By CURT WOODWARD/Associated Press Writer
HELENA - Montana's month-old tobacco tax increase gave retailers early headaches and sparked complaints from surprised customers, but hasn't kept smokers from lighting up, tobacco dealers said.
And although some say they're still wary of increases in smuggling and illegal Internet sales, state officials aren't particularly concerned about a rise in bootlegging.
The state tax on a pack of cigarettes jumped from 18 cents to 70 cents on May 1, just hours after Gov. Judy Martz signed it into law.
Besides cigarettes, the tax on chewing tobacco increased to 35 cents per ounce and the tax rate on other tobacco products - like pipe tobacco and cigars - doubled to 25 percent.
But Neil Peterson with the state Revenue Department said the change isn't likely to spur smuggling in Montana, contrary to warnings of those opposed to the tax increase.
Unlike Washington state, which saw a jump in smuggling after increasing its tobacco taxes, Montana has a more sparse population, fewer large cities and no international port, Peterson said.
Officials also expect recent tobacco-tax increases in neighboring states to confine smuggling to occasional trips across state borders by bargain hunters.
However, that possibility still worries some retailers.
In Billings, Tobacco Row owner Bob Pribyl said he's heard many customers say they're ready to drive south to buy cheaper smokes. Pribyl said he thinks smuggling eventually will affect business.
''I feel we're going see a lot of black market in the state,'' Pribyl said. ''I can go on the Internet right now and order any kind of cigarettes you want for less than we have them. And they'll be at your door in two days.''
Ronna Christman, lobbyist for a statewide organization of convenience stores, said bootlegging and tax-free Internet sales are bound to climb.
''It's going to be a huge issue. Regulators don't want to face it, they don't want to believe it. But it's real,'' Christman said.
Peterson said the tax increase is too fresh to generate reliable revenue numbers, but added that he will be interested to see if sales climb on some American Indian reservations.
Five of the state's seven reservations follow state guidelines on how many packs of cigarettes they can sell tax-free, but sales there rarely approach the limits, Peterson said.
Dorothy Clinkenbeard, owner of Joe's Smoke Ring in Evaro, said she expected more sales to tribal members after the price increase because of people asking Indian friends to buy cheaper cigarettes for them.
But those numbers, like most tobacco sales at her store, have stayed fairly stable, she said.
''I think there's a few of the people that were committed to going ahead and quitting and it gave them a nudge,'' but the tax increase hasn't hurt business, Clinkenbeard said.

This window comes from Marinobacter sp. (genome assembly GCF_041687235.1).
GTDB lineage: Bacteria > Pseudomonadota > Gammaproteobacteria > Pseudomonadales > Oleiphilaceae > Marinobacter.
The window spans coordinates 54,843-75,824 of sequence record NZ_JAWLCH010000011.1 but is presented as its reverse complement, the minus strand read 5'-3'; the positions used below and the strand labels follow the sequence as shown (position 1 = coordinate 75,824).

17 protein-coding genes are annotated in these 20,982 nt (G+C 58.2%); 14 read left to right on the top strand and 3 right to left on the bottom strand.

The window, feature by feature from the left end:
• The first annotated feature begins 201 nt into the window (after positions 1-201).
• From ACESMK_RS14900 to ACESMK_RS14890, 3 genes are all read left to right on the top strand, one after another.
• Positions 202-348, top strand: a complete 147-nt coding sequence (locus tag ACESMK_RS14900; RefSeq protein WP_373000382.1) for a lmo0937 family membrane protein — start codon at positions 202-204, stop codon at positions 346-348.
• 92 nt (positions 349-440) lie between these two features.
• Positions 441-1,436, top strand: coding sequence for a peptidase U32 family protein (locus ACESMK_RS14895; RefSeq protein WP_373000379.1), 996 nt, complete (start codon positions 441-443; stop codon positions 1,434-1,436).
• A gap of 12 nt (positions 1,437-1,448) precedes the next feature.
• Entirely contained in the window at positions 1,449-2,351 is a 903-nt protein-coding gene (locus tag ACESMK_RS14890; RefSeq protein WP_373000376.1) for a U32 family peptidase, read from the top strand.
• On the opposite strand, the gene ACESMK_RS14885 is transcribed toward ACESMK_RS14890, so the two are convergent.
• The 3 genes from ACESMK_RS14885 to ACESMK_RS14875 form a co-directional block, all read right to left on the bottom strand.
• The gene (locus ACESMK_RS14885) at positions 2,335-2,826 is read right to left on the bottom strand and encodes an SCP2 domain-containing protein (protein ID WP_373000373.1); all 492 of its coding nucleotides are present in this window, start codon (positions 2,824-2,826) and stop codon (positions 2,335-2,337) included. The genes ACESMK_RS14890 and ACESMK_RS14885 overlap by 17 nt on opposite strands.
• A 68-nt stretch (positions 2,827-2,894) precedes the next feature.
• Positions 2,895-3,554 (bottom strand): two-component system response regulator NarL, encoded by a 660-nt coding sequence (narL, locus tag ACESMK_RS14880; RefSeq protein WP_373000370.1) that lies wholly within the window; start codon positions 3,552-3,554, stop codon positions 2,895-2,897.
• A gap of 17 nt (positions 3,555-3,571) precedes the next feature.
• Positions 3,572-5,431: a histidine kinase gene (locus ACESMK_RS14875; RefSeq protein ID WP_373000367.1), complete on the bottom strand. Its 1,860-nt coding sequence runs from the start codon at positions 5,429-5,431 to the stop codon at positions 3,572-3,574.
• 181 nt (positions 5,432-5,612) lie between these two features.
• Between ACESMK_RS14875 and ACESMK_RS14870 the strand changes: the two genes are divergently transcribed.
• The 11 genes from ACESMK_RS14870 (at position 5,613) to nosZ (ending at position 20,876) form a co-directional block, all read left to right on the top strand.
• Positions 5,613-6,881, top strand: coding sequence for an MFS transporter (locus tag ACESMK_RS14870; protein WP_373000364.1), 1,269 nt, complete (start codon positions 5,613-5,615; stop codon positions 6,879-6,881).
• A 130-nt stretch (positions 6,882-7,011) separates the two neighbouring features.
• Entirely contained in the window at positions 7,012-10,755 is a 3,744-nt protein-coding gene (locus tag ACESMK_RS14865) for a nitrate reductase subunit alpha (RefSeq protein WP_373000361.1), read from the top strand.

At Smoker Friendly in Missoula, manager Danielle Pielaet said sales have not dropped off as she expected after the mad rush on cartons on the eve of the tax increase.
The biggest change she's seen is higher sales of discount brands like ''Hi-Val,'' which sell for about $10 less per carton than premium brands.
''Those are starting to fly off the shelves,'' Pielaet said. ''We're selling the same amount of cartons, it's just the brands we're selling that's changed.''
Bill Sorum, owner of Tobacco Emporium in Helena, said his customers have started buying more discount brands and roll-your-own cigarettes.
Sorum said some of his customers also stocked up on cigarettes just before the price jumped, but those who didn't pay attention to the Legislature were shocked when they came to his store in May and noticed the higher tax.
''You go from $1.80 to seven bucks a carton, that's a hell of a kick,'' Sorum said.
But like other tobacco dealers, Sorum thinks the price hike won't be enough to make smokers drop the habit.
''They might be more conservative or go to the cheaper end, but they're going to smoke,'' Sorum said.
The tobacco-tax increase was part of Senate Bill 407, which also increased taxes on hotel rooms and imposed a new tax on rental cars while giving income-tax relief.
The bill was a central part of the state Legislature's solution for a $230 million budget shortage that dominated the 2003 session.
Martz has said signing the bill was one of her biggest disappointments during the Legislature, but the increase was popular with Montanans.
In a recent poll for the Lee newspapers, voters overwhelmingly supported the decision - 58 percent said they support the increase in cigarette taxes, compared with 36 percent opposed.
Peterson said the tax increase's quick implementation made for some ''heartache'' among retailers, but complaints have dropped after a month.
Peterson said the agency also fielded early complaints that some retailers weren't charging the new minimum price for cigarettes - a markup of $6.05 per carton - but said that has died down as well.
''It went fairly painless given the short notice,'' Peterson said.